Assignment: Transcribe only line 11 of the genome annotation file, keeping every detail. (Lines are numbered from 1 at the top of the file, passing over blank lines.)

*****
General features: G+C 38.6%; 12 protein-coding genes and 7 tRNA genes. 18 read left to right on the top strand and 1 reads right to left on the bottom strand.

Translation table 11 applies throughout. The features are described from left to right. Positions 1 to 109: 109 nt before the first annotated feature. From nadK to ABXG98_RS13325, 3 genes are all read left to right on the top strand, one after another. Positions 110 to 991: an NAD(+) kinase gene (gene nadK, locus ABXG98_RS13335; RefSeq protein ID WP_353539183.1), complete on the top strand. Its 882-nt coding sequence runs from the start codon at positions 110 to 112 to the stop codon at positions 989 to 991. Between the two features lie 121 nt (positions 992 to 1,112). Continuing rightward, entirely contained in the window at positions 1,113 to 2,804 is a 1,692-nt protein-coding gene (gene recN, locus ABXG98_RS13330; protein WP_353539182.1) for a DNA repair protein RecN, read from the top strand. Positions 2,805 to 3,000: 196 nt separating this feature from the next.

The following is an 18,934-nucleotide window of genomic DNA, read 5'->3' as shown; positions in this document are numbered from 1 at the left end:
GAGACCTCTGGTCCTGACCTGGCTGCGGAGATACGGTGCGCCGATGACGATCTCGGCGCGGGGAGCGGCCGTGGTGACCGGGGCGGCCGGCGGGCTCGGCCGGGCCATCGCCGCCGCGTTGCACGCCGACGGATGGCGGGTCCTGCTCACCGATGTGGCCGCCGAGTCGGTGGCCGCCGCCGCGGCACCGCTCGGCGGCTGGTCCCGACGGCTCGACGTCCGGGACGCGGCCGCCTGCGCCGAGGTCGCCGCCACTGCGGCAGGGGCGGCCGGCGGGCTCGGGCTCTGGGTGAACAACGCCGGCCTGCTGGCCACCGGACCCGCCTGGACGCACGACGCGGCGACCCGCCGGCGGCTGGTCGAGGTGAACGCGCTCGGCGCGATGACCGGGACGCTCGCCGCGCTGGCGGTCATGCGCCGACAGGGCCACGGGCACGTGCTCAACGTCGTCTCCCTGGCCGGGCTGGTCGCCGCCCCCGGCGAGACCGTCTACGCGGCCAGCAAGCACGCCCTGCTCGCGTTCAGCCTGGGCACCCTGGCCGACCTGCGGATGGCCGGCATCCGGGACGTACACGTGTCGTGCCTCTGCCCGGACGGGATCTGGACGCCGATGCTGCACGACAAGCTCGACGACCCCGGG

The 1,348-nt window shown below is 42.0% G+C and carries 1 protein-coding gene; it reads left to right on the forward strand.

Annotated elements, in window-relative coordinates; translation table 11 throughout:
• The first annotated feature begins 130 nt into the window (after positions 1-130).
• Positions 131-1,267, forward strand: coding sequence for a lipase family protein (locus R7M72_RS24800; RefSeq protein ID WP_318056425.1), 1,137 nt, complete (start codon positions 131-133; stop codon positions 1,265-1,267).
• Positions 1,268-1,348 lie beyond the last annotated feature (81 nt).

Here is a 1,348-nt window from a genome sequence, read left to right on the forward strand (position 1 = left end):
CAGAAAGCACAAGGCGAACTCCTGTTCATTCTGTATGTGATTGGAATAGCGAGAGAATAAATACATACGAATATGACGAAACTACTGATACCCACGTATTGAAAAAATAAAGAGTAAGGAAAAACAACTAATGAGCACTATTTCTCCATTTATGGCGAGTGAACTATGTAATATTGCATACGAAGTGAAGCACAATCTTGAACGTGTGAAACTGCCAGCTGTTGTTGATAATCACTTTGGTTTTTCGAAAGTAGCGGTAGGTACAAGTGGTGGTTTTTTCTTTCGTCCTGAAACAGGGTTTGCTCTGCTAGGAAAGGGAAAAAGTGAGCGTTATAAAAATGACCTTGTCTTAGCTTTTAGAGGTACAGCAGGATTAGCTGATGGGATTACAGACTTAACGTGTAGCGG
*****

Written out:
CAGAAAGCACAAGGCGAACTCCTGTTCATTCTGTATGTGATTGGAATAGCGAGAGAATAAATACATACGAATATGACGAAACTACTGATACCCACGTATTGAAAAAATAAAGAGTAAGGAAAAACAACTAATGAGCACTATTTCTCCATTTATGGCGAGTGAACTATGTAATATTGCATACGAAGTGAAGCACAATCTTGAACGTGTGAAACTGCCAGCTGTTGTTGATAATCACTTTGGTTTTTCGAAAGTAGCGGTAGGTACAAGTGGTGGTTTTTTCTTTCGTCCTGAAACAGGGTTTGCTCTGCTAGGAAAGGGAAAAAGTGAGCGTTATAAAAATGACCTTGTCTTAGCTTTTAGAGGTACAGCAGGATTAGCTGATGGGATTACAGACTTAACGTGTAGCGG